Yet it's used directly by millions of people every day and with major applications. This is the problem with these hosted javascript scripts that people plug into their websites willy nilly. They are a shitshow where someone could gain access and plug malware into millions of websites and is a single point of failure. Not even going to touch the shitty programming parent alludes too. Anyone thinking of using this shit should pull copies and check it for security and code quality and host it on their own servers rather than just point to the script and load it dynamically.

          But that would be hard and who cares if it's hard. Funny thing is we just went through this a couple months ago when one of these major scripts hosting went down and it disabled 1/4 of the internet. You'd think people would learn from that.

        • by Carewolf ( 581105 ) on Tuesday May 29, 2018 @07:41PM (#56696294) Homepage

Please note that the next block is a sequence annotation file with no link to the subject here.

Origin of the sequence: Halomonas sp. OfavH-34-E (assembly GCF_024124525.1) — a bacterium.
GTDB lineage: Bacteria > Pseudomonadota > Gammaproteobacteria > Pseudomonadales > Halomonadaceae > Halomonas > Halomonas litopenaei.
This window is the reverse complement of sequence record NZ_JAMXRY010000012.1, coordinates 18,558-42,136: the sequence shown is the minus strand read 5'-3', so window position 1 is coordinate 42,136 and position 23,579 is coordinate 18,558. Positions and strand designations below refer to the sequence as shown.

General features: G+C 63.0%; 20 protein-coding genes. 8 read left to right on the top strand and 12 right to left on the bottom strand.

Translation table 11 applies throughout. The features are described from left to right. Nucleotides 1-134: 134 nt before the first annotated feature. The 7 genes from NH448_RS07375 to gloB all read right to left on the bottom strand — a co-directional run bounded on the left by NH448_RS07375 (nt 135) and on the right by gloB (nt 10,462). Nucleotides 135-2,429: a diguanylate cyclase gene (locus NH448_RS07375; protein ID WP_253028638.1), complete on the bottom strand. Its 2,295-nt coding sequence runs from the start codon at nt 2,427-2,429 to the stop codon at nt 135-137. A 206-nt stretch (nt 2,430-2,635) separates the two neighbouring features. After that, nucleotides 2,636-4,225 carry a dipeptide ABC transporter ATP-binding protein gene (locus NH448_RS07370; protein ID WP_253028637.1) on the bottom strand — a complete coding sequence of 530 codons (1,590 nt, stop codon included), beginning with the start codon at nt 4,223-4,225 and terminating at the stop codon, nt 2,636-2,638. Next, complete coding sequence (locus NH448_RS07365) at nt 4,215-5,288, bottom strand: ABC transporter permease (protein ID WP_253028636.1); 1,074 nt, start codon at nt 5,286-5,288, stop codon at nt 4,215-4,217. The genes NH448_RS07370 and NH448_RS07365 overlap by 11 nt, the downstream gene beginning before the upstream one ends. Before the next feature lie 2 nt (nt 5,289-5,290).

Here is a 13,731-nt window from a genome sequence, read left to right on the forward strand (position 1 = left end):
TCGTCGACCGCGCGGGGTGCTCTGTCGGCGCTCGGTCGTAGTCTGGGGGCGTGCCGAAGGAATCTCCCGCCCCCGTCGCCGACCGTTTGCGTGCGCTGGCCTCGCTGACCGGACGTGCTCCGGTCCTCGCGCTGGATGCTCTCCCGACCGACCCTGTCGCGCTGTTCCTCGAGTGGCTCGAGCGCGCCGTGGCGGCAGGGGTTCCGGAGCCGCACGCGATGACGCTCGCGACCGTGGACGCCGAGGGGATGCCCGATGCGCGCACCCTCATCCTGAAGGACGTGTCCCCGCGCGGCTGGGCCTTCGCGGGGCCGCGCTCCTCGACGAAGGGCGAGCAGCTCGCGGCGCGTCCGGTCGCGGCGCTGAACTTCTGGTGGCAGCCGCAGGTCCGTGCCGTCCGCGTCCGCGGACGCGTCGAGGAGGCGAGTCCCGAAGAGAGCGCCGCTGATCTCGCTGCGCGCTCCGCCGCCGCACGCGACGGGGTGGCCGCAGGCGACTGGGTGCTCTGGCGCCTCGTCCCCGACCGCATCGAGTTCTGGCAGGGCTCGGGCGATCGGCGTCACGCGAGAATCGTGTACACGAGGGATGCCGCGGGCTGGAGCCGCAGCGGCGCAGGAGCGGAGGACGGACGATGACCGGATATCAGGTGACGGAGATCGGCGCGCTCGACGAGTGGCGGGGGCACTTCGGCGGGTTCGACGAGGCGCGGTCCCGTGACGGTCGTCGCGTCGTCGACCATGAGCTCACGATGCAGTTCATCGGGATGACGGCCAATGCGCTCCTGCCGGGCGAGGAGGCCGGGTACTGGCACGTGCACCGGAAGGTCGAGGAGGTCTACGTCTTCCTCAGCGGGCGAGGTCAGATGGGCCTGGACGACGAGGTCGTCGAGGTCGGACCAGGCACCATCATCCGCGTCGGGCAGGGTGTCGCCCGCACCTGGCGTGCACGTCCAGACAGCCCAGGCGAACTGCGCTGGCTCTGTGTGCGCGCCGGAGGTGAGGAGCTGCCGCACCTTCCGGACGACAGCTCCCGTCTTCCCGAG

Well then good news. NPM isn’t a serious web application. It’s an amateur hour piece of software.

          No it is obviously a teapot.

      • So I guess Google is not a serious web application then.

        http://www.google.com/teapot [google.com]

    • Re:You gotta wonder (Score:5, Informative)

      by arth1 ( 260657 ) on Tuesday May 29, 2018 @01:01PM (#56693912) Homepage Journal

      If you saw the error message, you used a command line interface with a proxy server, and thus were likely tech savvy. And then chances are you'd know about the 418 error code and RFC2324 [ietf.org]. It's 20 years old now, preceding IOT by quite a bit.

    • It's nothing compared to "YouTube error 583, I'm a giraffe" [youtube.com], which has affected 1.2 million users.

    • No real nerds fail to understand the meaning behind error 418, but the beasts will never understand.